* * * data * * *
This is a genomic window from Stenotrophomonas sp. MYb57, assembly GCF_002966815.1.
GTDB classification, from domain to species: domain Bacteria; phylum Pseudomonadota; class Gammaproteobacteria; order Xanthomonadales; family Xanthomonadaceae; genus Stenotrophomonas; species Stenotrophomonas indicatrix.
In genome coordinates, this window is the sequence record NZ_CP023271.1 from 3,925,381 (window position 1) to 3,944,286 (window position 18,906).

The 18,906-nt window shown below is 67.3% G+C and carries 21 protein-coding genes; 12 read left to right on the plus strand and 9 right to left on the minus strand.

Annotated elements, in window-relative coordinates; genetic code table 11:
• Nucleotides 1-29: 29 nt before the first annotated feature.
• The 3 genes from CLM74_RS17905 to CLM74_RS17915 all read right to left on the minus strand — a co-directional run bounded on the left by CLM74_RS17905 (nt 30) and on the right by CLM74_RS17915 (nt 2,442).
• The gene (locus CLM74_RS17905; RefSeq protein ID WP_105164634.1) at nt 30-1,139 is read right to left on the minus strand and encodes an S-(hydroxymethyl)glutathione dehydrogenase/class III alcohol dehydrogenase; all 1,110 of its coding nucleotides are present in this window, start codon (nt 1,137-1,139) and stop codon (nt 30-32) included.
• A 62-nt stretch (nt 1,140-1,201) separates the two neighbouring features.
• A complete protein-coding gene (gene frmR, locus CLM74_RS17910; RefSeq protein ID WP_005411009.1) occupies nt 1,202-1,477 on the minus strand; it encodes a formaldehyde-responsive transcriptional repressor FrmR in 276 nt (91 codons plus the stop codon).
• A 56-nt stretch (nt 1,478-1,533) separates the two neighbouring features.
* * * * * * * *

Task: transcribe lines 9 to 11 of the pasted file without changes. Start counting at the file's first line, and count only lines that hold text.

• A 62-nt stretch (nt 1,140-1,201) separates the two neighbouring features.
• A complete protein-coding gene (gene frmR, locus CLM74_RS17910; RefSeq protein ID WP_005411009.1) occupies nt 1,202-1,477 on the minus strand; it encodes a formaldehyde-responsive transcriptional repressor FrmR in 276 nt (91 codons plus the stop codon).
• A 56-nt stretch (nt 1,478-1,533) separates the two neighbouring features.